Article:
Leviticus 25

* The sabbath of rest for the land in the seventh year. (1-7)

The jubilee of the fiftieth year, Oppression forbidden. (8-22)

Redemption of the land and houses. (23-34) Compassion towards

the poor. (35-38) Laws respecting bondmen, Oppression forbidden.

(39-55)

1-7 All labour was to cease in the seventh year, as much as

daily labour on the seventh day. These statues tell us to beware

of covetousness, for a man's life consists not in the abundance

of his possessions. We are to exercise willing dependence on

God's providence for our support; to consider ourselves the

Lord's tenants or stewards, and to use our possessions

accordingly. This year of rest typified the spiritual rest which

all believers enter into through Christ. Through Him we are

eased of the burden of wordly care and labour, both being

sanctified and sweetened to us; and we are enabled and

encouraged to live by faith.
8-22 The word "jubilee" signifies a peculiarly animated sound

of the silver trumpets. This sound was to be made on the evening

of the great day of atonement; for the proclamation of gospel

liberty and salvation results from the sacrifice of the

Redeemer. It was provided that the lands should not be sold away

from their families. They could only be disposed of, as it were,

by leases till the year of jubilee, and then returned to the

owner or his heir. This tended to preserve their tribes and

families distinct, till the coming of the Messiah. The liberty

every man was born to, if sold or forfeited, should return at

the year of jubilee. This was typical of redemption by Christ

from the slavery of sin and Satan, and of being brought again to

the liberty of the children of God. All bargains ought to be

made by this rule, "Ye shall not oppress one another," not take

advantage of one another's ignorance or necessity, "but thou

shalt fear thy God." The fear of God reigning in the heart,

would restrain from doing wrong to our neighbour in word or

deed. Assurance was given that they should be great gainers, by

observing these years of rest. If we are careful to do our duty,

we may trust God with our comfort. This was a miracle for an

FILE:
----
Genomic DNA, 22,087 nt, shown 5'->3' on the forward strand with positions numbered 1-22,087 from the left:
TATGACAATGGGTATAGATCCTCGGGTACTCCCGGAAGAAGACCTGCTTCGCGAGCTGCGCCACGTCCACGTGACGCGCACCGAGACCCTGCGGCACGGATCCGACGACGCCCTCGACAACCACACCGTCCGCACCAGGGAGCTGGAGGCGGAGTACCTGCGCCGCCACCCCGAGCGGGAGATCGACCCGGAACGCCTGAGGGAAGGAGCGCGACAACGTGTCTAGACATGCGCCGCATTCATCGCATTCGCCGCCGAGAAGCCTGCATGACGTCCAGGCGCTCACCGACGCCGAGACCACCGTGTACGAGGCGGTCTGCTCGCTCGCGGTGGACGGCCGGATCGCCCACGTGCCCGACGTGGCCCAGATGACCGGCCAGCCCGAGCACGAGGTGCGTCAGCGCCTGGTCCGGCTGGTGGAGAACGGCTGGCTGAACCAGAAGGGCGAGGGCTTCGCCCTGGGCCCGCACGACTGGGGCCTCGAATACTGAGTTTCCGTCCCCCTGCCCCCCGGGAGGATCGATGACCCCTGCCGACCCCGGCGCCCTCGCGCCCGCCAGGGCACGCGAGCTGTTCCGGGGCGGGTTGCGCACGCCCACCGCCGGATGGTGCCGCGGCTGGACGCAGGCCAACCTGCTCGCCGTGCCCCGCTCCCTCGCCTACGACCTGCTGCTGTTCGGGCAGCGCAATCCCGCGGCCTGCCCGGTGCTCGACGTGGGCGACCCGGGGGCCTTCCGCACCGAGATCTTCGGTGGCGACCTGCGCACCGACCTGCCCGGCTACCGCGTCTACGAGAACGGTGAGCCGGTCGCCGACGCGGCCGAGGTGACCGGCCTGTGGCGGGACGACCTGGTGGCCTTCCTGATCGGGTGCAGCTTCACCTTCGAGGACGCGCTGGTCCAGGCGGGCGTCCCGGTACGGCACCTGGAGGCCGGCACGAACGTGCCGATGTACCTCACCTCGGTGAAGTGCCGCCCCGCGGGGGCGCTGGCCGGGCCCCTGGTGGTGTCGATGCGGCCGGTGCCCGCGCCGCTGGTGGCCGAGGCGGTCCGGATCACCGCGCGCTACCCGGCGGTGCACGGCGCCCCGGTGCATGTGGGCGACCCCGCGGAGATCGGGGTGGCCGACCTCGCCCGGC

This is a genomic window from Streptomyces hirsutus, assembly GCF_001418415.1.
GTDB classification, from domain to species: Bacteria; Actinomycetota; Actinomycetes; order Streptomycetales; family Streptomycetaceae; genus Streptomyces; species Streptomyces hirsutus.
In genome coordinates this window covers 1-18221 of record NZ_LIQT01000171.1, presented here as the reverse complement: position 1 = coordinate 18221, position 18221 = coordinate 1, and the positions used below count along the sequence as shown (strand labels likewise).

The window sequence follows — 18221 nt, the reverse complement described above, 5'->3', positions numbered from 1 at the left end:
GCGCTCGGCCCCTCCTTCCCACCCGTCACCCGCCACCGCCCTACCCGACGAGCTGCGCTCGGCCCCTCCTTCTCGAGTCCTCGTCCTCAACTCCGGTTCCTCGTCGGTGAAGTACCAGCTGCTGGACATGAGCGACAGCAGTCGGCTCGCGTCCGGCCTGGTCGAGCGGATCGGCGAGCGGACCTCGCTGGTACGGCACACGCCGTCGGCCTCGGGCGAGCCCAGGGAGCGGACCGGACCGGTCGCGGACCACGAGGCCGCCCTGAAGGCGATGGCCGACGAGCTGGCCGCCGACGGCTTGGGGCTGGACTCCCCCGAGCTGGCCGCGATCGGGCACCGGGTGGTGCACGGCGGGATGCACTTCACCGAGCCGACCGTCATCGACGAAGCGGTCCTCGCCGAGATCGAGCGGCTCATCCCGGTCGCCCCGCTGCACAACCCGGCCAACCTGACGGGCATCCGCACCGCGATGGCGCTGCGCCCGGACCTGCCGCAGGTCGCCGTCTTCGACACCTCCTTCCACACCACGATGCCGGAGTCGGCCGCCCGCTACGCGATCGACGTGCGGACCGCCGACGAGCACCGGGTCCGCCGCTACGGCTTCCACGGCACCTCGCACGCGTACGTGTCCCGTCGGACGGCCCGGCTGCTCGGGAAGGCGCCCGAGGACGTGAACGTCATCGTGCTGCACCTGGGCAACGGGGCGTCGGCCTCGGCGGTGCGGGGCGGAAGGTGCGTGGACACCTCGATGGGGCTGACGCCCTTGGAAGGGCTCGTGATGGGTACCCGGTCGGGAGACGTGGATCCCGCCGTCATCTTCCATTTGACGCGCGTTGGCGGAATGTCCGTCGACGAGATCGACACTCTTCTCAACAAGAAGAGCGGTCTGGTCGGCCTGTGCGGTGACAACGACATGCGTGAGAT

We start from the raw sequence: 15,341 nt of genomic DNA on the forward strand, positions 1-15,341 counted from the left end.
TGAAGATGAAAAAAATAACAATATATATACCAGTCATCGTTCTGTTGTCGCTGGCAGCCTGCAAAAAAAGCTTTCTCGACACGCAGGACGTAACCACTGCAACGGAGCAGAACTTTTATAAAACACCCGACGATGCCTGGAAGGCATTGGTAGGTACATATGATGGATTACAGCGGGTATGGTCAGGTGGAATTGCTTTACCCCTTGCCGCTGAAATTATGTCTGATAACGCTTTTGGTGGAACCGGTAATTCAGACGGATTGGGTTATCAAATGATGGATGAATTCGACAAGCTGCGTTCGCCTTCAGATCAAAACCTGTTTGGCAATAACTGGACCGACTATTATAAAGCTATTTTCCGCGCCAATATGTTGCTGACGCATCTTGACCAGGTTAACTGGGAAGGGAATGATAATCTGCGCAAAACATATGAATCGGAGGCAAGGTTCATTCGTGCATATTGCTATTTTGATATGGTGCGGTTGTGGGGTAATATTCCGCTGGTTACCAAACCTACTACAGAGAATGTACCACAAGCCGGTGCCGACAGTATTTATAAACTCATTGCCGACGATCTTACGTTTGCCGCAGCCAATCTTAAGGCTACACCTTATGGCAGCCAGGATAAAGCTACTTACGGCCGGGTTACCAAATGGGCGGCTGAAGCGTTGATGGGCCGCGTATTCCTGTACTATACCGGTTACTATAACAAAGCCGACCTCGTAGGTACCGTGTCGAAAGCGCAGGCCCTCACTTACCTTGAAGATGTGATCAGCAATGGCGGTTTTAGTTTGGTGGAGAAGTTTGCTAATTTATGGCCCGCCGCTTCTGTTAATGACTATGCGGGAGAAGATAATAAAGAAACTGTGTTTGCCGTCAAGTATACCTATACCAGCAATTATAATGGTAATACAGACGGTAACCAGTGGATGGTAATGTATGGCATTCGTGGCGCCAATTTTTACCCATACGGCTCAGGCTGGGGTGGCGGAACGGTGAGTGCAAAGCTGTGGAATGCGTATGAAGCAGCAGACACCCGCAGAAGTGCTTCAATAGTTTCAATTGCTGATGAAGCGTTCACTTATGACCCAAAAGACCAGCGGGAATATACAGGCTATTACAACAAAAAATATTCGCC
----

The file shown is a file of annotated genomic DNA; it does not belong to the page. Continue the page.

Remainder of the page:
encouragement to all neither sowed or reaped. This was a miracle

for an encouragement to all God's people, in all ages, to trust

him in the way of duty. There is nothing lost by faith and

self-denial in obedience. Some asked, What shall we eat the

seventh year? Thus many Christians anticipate evils, questioning

what they shall do, and fearing to proceed in the way of duty.

But we have no right to anticipate evils, so as to distress

ourselves about them. To carnal minds we may appear to act

absurdly, but the path of duty is ever the path of safety.
23-34 If the land were not redeemed before the year of jubilee,

it then returned to him that sold or mortgaged it. This was a

figure of the free grace of God in Christ; by which, and not by

any price or merit of our own, we are restored to the favour of

God. Houses in walled cities were more the fruits of their own

industry than land in the country, which was the direct gift of

God's bounty; therefore if a man sold a house in a city, he

might redeem it only within a year after the sale. This

encouraged strangers and proselytes to come and settle among

them.
35-38 Poverty and decay are great grievances, and very common;

the poor ye have always with you. Thou shalt relieve him; by

sympathy, pitying the poor; by service, doing for them; and by

supply, giving to them according to their necessity, and thine

ability. Poor debtors must not be oppressed. Observe the

arguments here used against extortion: "Fear thy God." Relieve

the poor, "that they may live with thee;" for they may be

serviceable to thee. The rich can as ill spare the poor, as the

poor can the rich. It becomes those that have received mercy to

show mercy.
39-55 A native Israelite, if sold for debt, or for a crime, was

to serve but six years, and to go out the seventh. If he sold

himself, through poverty, both his work and his usage must be

such as were fitting for a son of Abraham. Masters are required

to give to their servants that which is just and equal, #Col

4:1|. At the year of jubilee the servant should go out free, he

and his children, and should return to his own family. This

typified redemption from the service of sin and Satan, by the

grace of God in Christ, whose truth makes us free, #Joh 8:32|.

We cannot ransom our fellow-sinners, but we may point out Christ

to them; while by his grace our lives may adorn his gospel,

express our love, show our gratitude, and glorify his holy name.
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